Krampus (also Krumpus, Krampusz, Grampus) No Holiday figure has enjoyed a more far-ranging renaissance the last few years than the Krampus. The Krampus has been the official assistant to Saint Nicholas in various parts of Central Europe for centuries, and the history of this figure stretches back even further. The Krampus is a descendant of pre-Christian Germanic pagan traditions and has also been linked to figures in Norse Mythology. Grampus-like figures certainly figured in Midwinter mummerings, with individuals dressed up as animals and mythological figures. Eventually Krampus evolved into a December Devil.

The Krampus generally plays “Bad Cop” to St. Nicholas’s “Good Cop,” post cards from the Nineteenth Century show him spanking naughty children and he’s been said to threaten naughty children with being thrown into the basket on his back, though usually Nicholas saves children from this predicament. St. Nicholas and Krampus generally make their rounds on December 5, on the eve of St. Nicholas’s Feast Day (a traditional time for presents in many European countries) and sometimes called Krampusnacht after everyone’s favorite horned-Christmas figure. The Atlantic Monthly released a photo essay with contemporary images of Krampus just a few weeks ago, it’s very worth checking out. Some have worried that the recent revival of interest in Krampus might take away his more sinister past, but judging from those pictures in The Atlantic I don’t think there’s much reason to worry.

Three Wise Men (Los Reyes Magos) In many parts of the Spanish-speaking world it’s Epiphany (sometimes called Three Kings Day) that’s the traditional day for gift-giving. Those gifts are brought not by a Santa-like figure but by the Magi mentioned in the New Testament book of Matthew. The author of Matthew doesn’t share the number of Magi with his readers, but later Christian tradition settles on Three Wise Men and creates backstories for Balthasar, Melchior, and Gaspar.

Children leave their shoes at the door (and sometimes some treats for the Magi’s camels and Balthasar’s donkey) for the Three Wise Men to fill with presents. Parades, known as the Cavalcade of the Magi, are often elaborate and festive affairs. Many of those parades feature Balthasar played by a native Spaniard in black-face, a practice that’s coming under increasing criticism. Countries where the Three Wise Men are the primary gift givers include Spain, Mexico, Argentina, Uruguay, and Paraguay.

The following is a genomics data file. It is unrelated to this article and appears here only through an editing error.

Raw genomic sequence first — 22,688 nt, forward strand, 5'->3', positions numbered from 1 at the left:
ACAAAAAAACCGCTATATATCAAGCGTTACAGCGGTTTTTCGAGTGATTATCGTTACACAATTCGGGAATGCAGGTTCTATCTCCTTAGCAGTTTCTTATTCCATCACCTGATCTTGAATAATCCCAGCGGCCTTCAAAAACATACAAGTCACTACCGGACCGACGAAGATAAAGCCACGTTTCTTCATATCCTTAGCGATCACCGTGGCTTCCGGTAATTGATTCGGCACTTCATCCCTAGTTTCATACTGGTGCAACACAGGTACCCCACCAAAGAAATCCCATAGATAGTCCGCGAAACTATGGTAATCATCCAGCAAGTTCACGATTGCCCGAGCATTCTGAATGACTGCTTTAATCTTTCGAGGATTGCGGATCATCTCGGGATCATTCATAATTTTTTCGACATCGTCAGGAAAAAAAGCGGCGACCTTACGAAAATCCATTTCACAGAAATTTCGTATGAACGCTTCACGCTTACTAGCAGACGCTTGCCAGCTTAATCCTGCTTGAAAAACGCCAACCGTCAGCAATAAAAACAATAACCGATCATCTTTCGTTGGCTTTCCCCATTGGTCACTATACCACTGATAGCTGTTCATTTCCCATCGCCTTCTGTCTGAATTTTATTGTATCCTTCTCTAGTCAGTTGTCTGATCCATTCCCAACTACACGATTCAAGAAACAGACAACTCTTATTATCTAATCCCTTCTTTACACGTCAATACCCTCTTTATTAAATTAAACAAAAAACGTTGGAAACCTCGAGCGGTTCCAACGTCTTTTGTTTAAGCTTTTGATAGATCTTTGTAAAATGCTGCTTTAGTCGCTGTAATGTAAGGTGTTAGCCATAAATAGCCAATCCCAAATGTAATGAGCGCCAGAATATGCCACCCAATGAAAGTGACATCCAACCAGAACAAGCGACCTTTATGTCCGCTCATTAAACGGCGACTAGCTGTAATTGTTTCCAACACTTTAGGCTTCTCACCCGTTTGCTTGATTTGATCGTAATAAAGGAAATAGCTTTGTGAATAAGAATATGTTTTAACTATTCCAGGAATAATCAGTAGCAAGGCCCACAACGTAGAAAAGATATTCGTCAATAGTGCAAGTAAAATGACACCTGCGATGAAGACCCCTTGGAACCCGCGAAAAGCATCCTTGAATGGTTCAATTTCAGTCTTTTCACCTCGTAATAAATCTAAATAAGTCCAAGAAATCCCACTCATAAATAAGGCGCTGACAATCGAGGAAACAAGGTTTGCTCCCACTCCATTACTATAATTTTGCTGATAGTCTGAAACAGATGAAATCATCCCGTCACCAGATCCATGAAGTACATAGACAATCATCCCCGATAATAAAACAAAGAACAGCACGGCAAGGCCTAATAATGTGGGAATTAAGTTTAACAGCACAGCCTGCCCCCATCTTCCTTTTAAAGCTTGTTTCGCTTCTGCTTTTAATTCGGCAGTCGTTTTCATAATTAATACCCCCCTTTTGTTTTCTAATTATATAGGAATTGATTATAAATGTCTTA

The Cavalcade of the Magi from Alcoy Spain (2013), the oldest Cabalgata de los Reyes Magos in the world.

Belsnickel Belsnickel (sometimes Pelznickel, German for “Nichols in Furs”) is another rather dour assistant to Saint Nicholas. He operates much like the Krampus, questioning children as to their misdeeds, though he sometimes visits the little ones on his own. He usually carries a switch as a form of intimidation. The Belsnickel is occasionally depicted like a garden gnome, but the truer version features a man dressed up in animal skins, very much like the European Wild Man. In Baltimore Belsnickel used to figure prominently in German Catholic Christmas Parades. In Pennsylvania Dutch communities and parts of Nova Scotia the custom of Belsnickling remains popular. Belsnicking is a more modern day version of mumming with individuals dressing up and going door to door for treats and often responding with musical performances. More recently the Belsnickel was featured in an episode of The Office (American version).

Yule Goat/Joulupukki Perhaps my favorite “other” and the strangest character on this list is the Joulupukki or Yule Goat (also known as the Yule Buck) of Finland. Originally the Yule Goat was a man dressed up in goat skins looking quite goatish. Sadly at the beginning of the Twentieth Century he increasingly became a more Santa-like figure, keeping the name Joulupukki but losing the goat skins. In 1927 a Finnish broadcaster began sharing stories of Joulupukki living on Finland’s Mount Ear, a tradition as familiar to Fins as Santa living at the North Pole is to Americans.